Russian players who do not take a stand “should not play,” says Stakhovsky

Expressing himself in Paris via Roland-Garros, Ukrainian ex-tennis player Sergi Stakhovsky returned to his commitment to his country since the beginning of the conflict with Russia and spoke about the current state of tennis.

Sergi, how are you?

I’m alive, my family members too, everyone is safe, I’m personally fine.

Did you meet Elina Svitolina and Andriy Shevchenko in Paris for what occasion?

Elina Svitolina was raising funds with her foundation to help thirty young Ukrainian tennis players and their families. With the collection of money, we try to facilitate your training sessions. And the more funds the foundation raises, the more we can help them. The three of us got together for dinner where we talked about our country, our project for young players.

Andriy Shevchenko became the ambassador of “United 24”, a campaign that President Volodymyr Zelensky started to raise funds in different sectors, humanitarian, military … Elina also became an ambassador. So we’re trying to see what we can do to help. And especially for tennis. With Elina, as an active player, even though she is pregnant, and I, as a retiree, we want to help the young players as much as possible to get out in these difficult times.

How does it feel to watch tennis again?

It’s really amazing. I watched the end of Alexander Zverev’s match in Lenglen. The audience cheered, sang. This is the first time I see a full court from Covid. And it feels good to see the sport again, which also has no health restrictions.

You have been in Ukraine for almost three months. How do you feel about leaving your country?

It’s a different reality but it’s good to see people living normally. No alarms, no guns, no bursts of fire. It feels good.

Was it important for you to come here, in “reality,” as you say?

Yes, of course. We need to know the price at which Ukraine is fighting, why it is defending itself. And we hope that our country will resume a normal life.

Will you be back in Ukraine soon?

I will first spend a week in Budapest with my family. Then I will return to Ukraine. I’m on reservations, so I’m civil. I can travel outside my country because I have three children. This is one of the advantages I have compared to other Ukrainians.

How does your family view this decision?

My wife found the strength to accept my choice to go to the army. I don’t know how I found the strength to commit, but I did and I realized I had no choice. I have to do it for my parents, for me, for my children. I believe in our army, which is quite strong, and at the moment they don’t need me in their ranks. But if they ask me, I will go ahead.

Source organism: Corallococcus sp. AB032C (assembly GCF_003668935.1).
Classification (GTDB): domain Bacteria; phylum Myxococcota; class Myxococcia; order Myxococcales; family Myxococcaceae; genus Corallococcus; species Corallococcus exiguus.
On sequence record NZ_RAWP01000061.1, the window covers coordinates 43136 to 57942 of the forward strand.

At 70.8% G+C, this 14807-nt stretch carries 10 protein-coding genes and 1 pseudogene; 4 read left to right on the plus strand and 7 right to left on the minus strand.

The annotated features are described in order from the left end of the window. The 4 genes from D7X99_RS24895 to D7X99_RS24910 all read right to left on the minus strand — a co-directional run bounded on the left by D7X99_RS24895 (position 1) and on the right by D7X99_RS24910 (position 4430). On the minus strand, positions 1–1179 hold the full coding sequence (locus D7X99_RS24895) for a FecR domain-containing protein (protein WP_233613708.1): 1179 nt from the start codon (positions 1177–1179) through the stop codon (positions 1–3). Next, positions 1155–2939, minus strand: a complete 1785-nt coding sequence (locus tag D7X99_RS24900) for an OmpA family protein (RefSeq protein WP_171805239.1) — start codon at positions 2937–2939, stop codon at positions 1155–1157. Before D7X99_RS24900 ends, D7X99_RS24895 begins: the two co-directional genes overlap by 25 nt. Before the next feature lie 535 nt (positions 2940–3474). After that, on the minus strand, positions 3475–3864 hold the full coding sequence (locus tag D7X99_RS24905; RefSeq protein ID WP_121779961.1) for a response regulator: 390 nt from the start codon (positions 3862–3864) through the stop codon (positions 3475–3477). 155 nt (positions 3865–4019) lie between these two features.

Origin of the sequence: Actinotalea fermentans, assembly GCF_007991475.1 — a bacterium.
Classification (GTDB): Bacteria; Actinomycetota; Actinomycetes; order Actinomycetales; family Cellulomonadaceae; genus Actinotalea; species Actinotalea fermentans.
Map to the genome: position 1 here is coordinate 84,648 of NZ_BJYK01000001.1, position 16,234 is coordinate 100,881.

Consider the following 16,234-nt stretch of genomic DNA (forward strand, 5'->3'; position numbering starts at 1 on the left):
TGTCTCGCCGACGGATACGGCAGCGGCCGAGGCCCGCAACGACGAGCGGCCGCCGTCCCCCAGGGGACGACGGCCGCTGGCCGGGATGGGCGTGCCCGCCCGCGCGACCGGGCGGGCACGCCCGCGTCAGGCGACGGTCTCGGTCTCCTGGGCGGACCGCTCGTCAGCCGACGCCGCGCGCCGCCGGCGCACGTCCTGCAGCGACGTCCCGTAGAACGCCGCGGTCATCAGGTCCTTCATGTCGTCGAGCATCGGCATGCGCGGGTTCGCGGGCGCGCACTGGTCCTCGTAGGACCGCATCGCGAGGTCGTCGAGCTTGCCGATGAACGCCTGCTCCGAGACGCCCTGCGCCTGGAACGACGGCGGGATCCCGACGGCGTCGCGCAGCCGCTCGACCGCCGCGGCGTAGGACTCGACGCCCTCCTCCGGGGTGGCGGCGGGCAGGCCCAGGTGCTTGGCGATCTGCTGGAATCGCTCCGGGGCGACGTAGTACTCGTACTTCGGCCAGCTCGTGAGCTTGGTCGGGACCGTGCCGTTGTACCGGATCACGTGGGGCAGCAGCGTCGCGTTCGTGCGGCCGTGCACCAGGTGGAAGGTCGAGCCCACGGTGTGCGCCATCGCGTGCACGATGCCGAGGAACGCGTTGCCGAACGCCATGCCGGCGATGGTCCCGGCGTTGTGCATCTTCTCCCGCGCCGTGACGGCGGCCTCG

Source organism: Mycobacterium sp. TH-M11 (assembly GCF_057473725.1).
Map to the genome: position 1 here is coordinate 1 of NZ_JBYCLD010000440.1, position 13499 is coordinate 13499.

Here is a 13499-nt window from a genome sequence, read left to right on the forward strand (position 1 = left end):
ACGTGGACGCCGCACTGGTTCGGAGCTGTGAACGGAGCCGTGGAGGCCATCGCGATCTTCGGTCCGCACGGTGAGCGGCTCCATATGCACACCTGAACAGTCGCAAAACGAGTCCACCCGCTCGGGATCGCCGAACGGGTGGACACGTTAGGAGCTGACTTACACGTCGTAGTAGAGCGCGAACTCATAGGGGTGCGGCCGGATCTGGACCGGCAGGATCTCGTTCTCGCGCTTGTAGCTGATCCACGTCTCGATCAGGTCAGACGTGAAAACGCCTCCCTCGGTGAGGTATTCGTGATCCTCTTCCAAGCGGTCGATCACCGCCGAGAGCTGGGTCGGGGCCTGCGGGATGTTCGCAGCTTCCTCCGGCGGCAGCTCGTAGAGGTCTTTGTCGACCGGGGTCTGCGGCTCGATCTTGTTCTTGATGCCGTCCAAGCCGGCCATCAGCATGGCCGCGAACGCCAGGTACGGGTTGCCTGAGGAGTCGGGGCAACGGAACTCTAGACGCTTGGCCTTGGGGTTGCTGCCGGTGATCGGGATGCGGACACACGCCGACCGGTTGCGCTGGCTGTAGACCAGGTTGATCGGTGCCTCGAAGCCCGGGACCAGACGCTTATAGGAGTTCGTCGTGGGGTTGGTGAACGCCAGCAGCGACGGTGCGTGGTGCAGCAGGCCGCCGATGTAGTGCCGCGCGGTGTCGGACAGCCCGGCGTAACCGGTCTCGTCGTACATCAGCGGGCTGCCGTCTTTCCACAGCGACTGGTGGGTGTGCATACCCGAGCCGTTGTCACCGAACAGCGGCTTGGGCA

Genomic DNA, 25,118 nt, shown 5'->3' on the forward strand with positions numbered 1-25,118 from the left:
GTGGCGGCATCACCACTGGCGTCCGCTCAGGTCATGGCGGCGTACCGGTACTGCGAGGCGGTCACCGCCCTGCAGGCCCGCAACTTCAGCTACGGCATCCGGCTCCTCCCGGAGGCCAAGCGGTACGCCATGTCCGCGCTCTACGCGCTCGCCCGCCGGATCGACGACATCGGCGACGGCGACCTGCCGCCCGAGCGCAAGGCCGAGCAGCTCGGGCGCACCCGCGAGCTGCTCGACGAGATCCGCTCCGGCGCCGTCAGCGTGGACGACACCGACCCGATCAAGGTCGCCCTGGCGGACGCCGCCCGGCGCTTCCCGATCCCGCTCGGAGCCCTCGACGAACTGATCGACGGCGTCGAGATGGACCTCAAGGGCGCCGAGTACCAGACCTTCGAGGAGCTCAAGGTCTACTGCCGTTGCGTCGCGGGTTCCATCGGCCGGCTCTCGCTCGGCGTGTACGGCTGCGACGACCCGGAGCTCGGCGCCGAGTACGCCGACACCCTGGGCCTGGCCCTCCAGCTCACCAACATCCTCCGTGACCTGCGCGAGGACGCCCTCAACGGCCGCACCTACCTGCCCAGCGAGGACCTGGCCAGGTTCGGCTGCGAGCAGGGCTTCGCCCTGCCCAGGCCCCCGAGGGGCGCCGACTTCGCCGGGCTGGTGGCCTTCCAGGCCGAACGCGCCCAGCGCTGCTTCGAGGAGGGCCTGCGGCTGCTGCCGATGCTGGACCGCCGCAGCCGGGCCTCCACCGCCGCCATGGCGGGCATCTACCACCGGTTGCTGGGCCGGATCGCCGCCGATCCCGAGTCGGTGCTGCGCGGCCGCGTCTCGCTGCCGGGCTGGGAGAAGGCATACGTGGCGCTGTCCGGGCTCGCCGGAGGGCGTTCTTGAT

In what state is your country, the different cities?

It is devastated, destroyed. There are many deaths every day. Bombed buildings. It’s a scary world. What we are experiencing has disappeared from television but remains the reality. It is pumping more and more to the west, so close to the European area. The conflict continues in our country and is just as important.

Returning to tennis, the ATP decided not to award any points to players at Wimbledon, in response to a ban by tournament organizers on Russian players. What do you think of this choice?

I am disappointed with this decision. Russia must be isolated. It is a democratic country, they can choose a new government. I think athletes and other people shouldn’t be able to travel outside their country, it’s as simple as that. They want to live normally in Europe, France or the United States, but today athletes are not responsible for what their own government is choosing.

It is not correct. They don’t want to take any position on whether it’s good or not. No Russian player has spoken out against the invasion. For me, if you don’t choose white or black, you shouldn’t participate in tournaments like Roland-Garros or Wimbledon.

Have you talked to Russian players?

I talked to Andrey Rublev and I will say that he is the only one for whom I feel bad, because from day one he has been trying to say no to war and all that. But unfortunately, now “no to war” means nothing. Because if the Ukrainians stopped fighting, we would no longer exist.

The rest of the players are still active, I have not had contact with them. They never wanted to send a message. I will not face them. It is their decision. If they prefer to say “I don’t know what’s going on in Ukraine”, while their army kills men, women, children … It’s because there’s something like it’s wrong.

Interview with Léna Marjak

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